Gov. Paul LePage wrote a scathing letter filled with personal criticism and a broadside against the state’s education system in a failed attempt to persuade Good Will–Hinckley, a school in central Maine, to not hire House Speaker Mark Eves as its next president.

“It is unfortunate for both Maine taxpayers and Maine students that the education system has become a soft-landing place for unqualified former Democratic politicians who seek exorbitant salaries but bring no real skills or true leadership to the important public positions entrusted to them,” the governor wrote to the school’s two board chairmen on Monday.

LePage also attacked Eves’ qualifications and said he has not dealt honestly with LePage while working on important state issues.

“Although he is employed as a family therapist, I have seen firsthand that his skills in conflict resolution, leadership, negotiation and reconciliation are sadly deficient,” LePage wrote.

Despite LePage’s last-minute plea, the Fairfield school announced Eves’ hiring Tuesday, calling him the best candidate to emerge from a nine-month national search. He starts July 1.

In an interview shortly after the announcement, Eves, of North Berwick, brushed aside the governor’s criticism and said he was attracted to the position because he’s spent his career helping at-risk youth and their families. He is a licensed family counselor and has operated a private practice in York County for many years.


“Thinking about the next chapter, this aligned with my values and what I want to continue to do,” he said.

The school’s board of directors was not dissuaded from hiring Eves by LePage, who said Eves’ consistent opposition to charter schools as a lawmaker should have disqualified him. Good Will-Hinckley operates the Maine Academy of Natural Sciences, the first of five charter schools approved in Maine since 2011, along with other educational and social service programs.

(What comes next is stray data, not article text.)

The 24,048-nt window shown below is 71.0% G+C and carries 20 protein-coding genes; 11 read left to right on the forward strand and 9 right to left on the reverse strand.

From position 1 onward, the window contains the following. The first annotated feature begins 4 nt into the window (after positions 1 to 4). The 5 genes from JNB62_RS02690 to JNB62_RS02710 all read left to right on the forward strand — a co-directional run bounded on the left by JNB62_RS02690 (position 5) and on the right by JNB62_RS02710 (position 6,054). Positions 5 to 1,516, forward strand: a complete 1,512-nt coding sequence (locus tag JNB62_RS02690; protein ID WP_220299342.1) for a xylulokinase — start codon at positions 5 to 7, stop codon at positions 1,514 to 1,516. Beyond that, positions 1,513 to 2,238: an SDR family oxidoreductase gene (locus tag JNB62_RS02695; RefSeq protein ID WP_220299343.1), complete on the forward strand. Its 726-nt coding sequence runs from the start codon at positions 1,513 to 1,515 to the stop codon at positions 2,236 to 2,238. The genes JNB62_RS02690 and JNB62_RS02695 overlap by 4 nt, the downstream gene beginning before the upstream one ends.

“As a former at-risk youth myself, I question the ability of Speaker Eves to lead the mission of the Maine Academy of Natural Sciences and administer the difficult and unique challenges faced by each of its students,” LePage wrote, citing Eves’ past votes against charter schools.

LePage didn’t stop there. He also blasted the selection of Eves as “unabashed political patronage.” He noted that the board chair for the Maine Academy of Natural Sciences, Bill Brown, works as a policy analyst in Eves’ legislative office and another board member for Good Will-Hinckley, Erik Jorgensen, was appointed by Eves in 2013 to the powerful Appropriations Committee as a freshman lawmaker.

Good Will-Hinckley officials, however, said both Brown and Jorgensen recused themselves from any discussions or votes involving Eves.

Brown on Tuesday declined to comment on the governor’s letter.


Jorgensen, a Democratic state representative from Portland, called it, “most unfortunate.”

“There is nobody I know with a higher sense of professionalism and care than Speaker Eves,” he said.

Jorgensen said he didn’t even know Eves was a candidate for the president position until he was named as a finalist. He said the governor’s allusion that Eves appointed him to the budget committee as some kind of favor is ridiculous.

Several other board members reached Tuesday declined to comment on the governor’s criticism of Eves.

John Moore, chairman of the Good Will-Hinckley board, declined to comment beyond a statement released Tuesday announcing Eves’ hiring.